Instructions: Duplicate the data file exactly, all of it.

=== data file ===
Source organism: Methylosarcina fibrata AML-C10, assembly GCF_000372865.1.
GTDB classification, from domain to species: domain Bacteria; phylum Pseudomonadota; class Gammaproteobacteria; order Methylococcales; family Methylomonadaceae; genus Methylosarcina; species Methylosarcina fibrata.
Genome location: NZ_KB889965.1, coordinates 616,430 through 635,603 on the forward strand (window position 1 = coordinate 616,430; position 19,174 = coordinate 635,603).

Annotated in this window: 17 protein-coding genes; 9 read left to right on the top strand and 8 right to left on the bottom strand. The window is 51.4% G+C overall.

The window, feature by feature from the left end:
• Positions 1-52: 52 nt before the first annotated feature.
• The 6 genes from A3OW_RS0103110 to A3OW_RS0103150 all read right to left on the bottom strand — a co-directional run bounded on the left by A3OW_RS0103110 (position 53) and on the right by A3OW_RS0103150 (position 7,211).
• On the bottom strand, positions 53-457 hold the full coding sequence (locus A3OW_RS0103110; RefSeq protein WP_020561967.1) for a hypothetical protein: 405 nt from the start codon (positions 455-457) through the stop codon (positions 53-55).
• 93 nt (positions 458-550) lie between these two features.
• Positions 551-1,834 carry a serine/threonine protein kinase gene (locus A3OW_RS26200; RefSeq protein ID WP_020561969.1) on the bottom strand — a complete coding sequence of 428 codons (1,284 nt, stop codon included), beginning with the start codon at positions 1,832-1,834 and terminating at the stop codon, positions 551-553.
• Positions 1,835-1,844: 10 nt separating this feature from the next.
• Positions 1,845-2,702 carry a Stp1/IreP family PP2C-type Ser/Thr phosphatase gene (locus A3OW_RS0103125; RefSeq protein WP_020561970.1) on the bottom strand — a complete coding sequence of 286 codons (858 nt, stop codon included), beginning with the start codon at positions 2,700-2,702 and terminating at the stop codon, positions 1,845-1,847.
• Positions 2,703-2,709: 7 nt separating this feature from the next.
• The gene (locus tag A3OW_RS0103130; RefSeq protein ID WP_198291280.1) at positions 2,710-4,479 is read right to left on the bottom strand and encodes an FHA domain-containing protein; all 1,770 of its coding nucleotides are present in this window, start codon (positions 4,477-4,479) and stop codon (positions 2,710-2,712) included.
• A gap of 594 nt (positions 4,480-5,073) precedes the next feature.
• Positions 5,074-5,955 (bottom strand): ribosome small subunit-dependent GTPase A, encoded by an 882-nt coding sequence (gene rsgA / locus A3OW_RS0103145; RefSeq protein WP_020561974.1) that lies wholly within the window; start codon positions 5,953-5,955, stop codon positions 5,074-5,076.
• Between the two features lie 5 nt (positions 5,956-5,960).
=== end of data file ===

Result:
Source organism: Methylosarcina fibrata AML-C10, assembly GCF_000372865.1.
GTDB classification, from domain to species: domain Bacteria; phylum Pseudomonadota; class Gammaproteobacteria; order Methylococcales; family Methylomonadaceae; genus Methylosarcina; species Methylosarcina fibrata.
Genome location: NZ_KB889965.1, coordinates 616,430 through 635,603 on the forward strand (window position 1 = coordinate 616,430; position 19,174 = coordinate 635,603).

Annotated in this window: 17 protein-coding genes; 9 read left to right on the top strand and 8 right to left on the bottom strand. The window is 51.4% G+C overall.

The window, feature by feature from the left end:
• Positions 1-52: 52 nt before the first annotated feature.
• The 6 genes from A3OW_RS0103110 to A3OW_RS0103150 all read right to left on the bottom strand — a co-directional run bounded on the left by A3OW_RS0103110 (position 53) and on the right by A3OW_RS0103150 (position 7,211).
• On the bottom strand, positions 53-457 hold the full coding sequence (locus A3OW_RS0103110; RefSeq protein WP_020561967.1) for a hypothetical protein: 405 nt from the start codon (positions 455-457) through the stop codon (positions 53-55).
• 93 nt (positions 458-550) lie between these two features.
• Positions 551-1,834 carry a serine/threonine protein kinase gene (locus A3OW_RS26200; RefSeq protein ID WP_020561969.1) on the bottom strand — a complete coding sequence of 428 codons (1,284 nt, stop codon included), beginning with the start codon at positions 1,832-1,834 and terminating at the stop codon, positions 551-553.
• Positions 1,835-1,844: 10 nt separating this feature from the next.
• Positions 1,845-2,702 carry a Stp1/IreP family PP2C-type Ser/Thr phosphatase gene (locus A3OW_RS0103125; RefSeq protein WP_020561970.1) on the bottom strand — a complete coding sequence of 286 codons (858 nt, stop codon included), beginning with the start codon at positions 2,700-2,702 and terminating at the stop codon, positions 1,845-1,847.
• Positions 2,703-2,709: 7 nt separating this feature from the next.
• The gene (locus tag A3OW_RS0103130; RefSeq protein ID WP_198291280.1) at positions 2,710-4,479 is read right to left on the bottom strand and encodes an FHA domain-containing protein; all 1,770 of its coding nucleotides are present in this window, start codon (positions 4,477-4,479) and stop codon (positions 2,710-2,712) included.
• A gap of 594 nt (positions 4,480-5,073) precedes the next feature.
• Positions 5,074-5,955 (bottom strand): ribosome small subunit-dependent GTPase A, encoded by an 882-nt coding sequence (gene rsgA / locus A3OW_RS0103145; RefSeq protein WP_020561974.1) that lies wholly within the window; start codon positions 5,953-5,955, stop codon positions 5,074-5,076.
• Between the two features lie 5 nt (positions 5,956-5,960).